It’s our 11th BEAUTYfull post and I know you all will fall in love with our next subject Lindsay Huggins, whose outer beauty and enviable personal style is complemented by #goodvibesonly. I met Lindsay doing shoots for Hearst brands like Cosmopolitan, Marie Claire and Elle – and her energy instantly draws you in. Being an insider in the fashion business, Lindsay’s industry insights along with her personal reflections and viewpoints make her a perfect subject for our series.
BEHIND THE CONCEPT: What is BEAUTYfull™
Spread beauty. It’s our mission. And our goal in spreading beauty is that it reaches everyone. It is inclusive, not exclusive. We believe beauty comes in all ages, races, genders, features, abilities, sizes, shapes, body types… in all the unique elements that form each of our unique whole. There is a FULL spectrum of BEAUTY and we all exist in it. With our own personal experiences, stories and voices. And with that, originated the concept of BEAUTYfull™.
For our 11th post, we introduce New York City based Fashion and Content Editor, Stylist and Creative Consultant, Lindsay Huggins.
THE 11th SUBJECT: Lindsay Huggins
Lindsay Huggins was “Born in the West (LA Girl) and Bred in the East (Jersey Girl)” and her love affair for vintage, one-off pieces mixing high and low price points started early. “My mommy would always say that ‘a woman with true style can wear an outfit from a thrift store and look a million times better than every label wearing chick in the room.'” So yes, she’ll absolutely rock Chanel with Zara and not think twice about it! She was basically #bornthisway.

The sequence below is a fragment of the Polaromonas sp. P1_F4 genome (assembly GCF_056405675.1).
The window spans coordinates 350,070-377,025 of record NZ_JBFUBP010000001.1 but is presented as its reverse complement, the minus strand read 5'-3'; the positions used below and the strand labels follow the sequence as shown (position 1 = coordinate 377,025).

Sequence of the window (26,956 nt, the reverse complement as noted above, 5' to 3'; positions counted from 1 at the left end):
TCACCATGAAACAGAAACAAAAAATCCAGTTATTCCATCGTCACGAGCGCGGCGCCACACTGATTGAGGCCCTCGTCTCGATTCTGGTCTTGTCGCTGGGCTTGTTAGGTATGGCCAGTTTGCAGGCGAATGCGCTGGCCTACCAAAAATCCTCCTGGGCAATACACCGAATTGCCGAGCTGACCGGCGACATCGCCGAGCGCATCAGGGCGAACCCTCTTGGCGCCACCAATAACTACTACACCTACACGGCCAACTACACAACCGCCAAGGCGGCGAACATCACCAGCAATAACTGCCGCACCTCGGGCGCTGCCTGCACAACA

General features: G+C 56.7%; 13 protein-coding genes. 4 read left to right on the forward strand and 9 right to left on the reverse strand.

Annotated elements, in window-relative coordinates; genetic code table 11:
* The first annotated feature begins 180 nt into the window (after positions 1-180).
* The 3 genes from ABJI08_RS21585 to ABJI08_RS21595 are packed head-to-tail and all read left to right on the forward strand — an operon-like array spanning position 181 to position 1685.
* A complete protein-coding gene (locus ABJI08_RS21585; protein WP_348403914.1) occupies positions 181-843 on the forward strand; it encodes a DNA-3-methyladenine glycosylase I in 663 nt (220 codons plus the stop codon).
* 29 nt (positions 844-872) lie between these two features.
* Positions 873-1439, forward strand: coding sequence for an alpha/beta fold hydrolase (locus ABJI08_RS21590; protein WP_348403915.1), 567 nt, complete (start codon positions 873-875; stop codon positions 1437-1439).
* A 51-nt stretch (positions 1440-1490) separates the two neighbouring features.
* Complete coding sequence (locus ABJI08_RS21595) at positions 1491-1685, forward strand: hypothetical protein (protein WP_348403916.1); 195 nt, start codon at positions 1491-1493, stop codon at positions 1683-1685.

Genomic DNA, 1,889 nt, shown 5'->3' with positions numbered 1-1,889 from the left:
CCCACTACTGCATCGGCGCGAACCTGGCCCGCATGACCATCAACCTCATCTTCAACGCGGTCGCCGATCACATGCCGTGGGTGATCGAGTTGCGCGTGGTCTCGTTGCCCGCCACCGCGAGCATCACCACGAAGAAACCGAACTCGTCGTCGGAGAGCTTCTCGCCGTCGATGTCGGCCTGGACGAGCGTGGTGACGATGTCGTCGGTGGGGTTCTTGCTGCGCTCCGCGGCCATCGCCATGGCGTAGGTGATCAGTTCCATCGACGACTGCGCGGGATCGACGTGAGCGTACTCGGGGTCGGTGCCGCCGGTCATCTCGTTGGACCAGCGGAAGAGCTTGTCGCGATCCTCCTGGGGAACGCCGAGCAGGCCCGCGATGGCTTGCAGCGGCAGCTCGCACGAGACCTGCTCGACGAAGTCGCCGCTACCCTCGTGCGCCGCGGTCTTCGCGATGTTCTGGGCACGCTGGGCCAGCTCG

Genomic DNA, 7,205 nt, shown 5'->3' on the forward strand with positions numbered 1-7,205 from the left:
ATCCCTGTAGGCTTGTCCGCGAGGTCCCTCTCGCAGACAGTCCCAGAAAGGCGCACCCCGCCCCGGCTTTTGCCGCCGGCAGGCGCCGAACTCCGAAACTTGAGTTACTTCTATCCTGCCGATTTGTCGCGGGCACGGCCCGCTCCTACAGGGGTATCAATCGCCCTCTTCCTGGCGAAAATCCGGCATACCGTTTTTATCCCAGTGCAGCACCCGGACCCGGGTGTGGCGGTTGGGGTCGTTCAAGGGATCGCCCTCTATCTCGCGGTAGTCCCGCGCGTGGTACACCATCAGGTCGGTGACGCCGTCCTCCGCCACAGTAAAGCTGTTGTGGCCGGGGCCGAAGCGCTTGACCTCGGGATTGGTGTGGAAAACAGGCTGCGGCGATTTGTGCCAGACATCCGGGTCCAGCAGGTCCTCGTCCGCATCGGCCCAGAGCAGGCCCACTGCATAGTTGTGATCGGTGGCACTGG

Lindsay’s passions include “things that feed my soul” including yoga, mediation, cooking, traveling, horseback riding, “definitely lots of eating” and “making memories with genuine people because those who don’t believe in magic will never find it!”
When we approached Lindsay about this series, she shared, “I love that BEAUTYfull is an all-inclusive, inspiring project filled with authenticity and a genuine sense of community, pride and solidarity no matter your shape, size, color or age. That’s true sisterhood!”
THE INTERVIEW: Lindsay on inner light, diversity in casting and the truth behind what it really takes for people to nail a “perfect” photo.
Where do you think you – or all women – get their cues about how they “should” look?
The media can be such a double-edged sword and can play the role of friend or foe — if you allow it. Blogs, websites, social media, magazines and advertising all play their role in giving us inspiration, that’s the loving takeaway but these outlets are not the authority on how you “should” be judging yourself. Women must remember that we lack nothing, we are made exactly as the Universe intended us to be, individually unique in our beauty.
Can you describe the idealized standard of beauty for women as you see it today. What does the perfect woman, as defined by Hollywood, entertainment and social media, look like?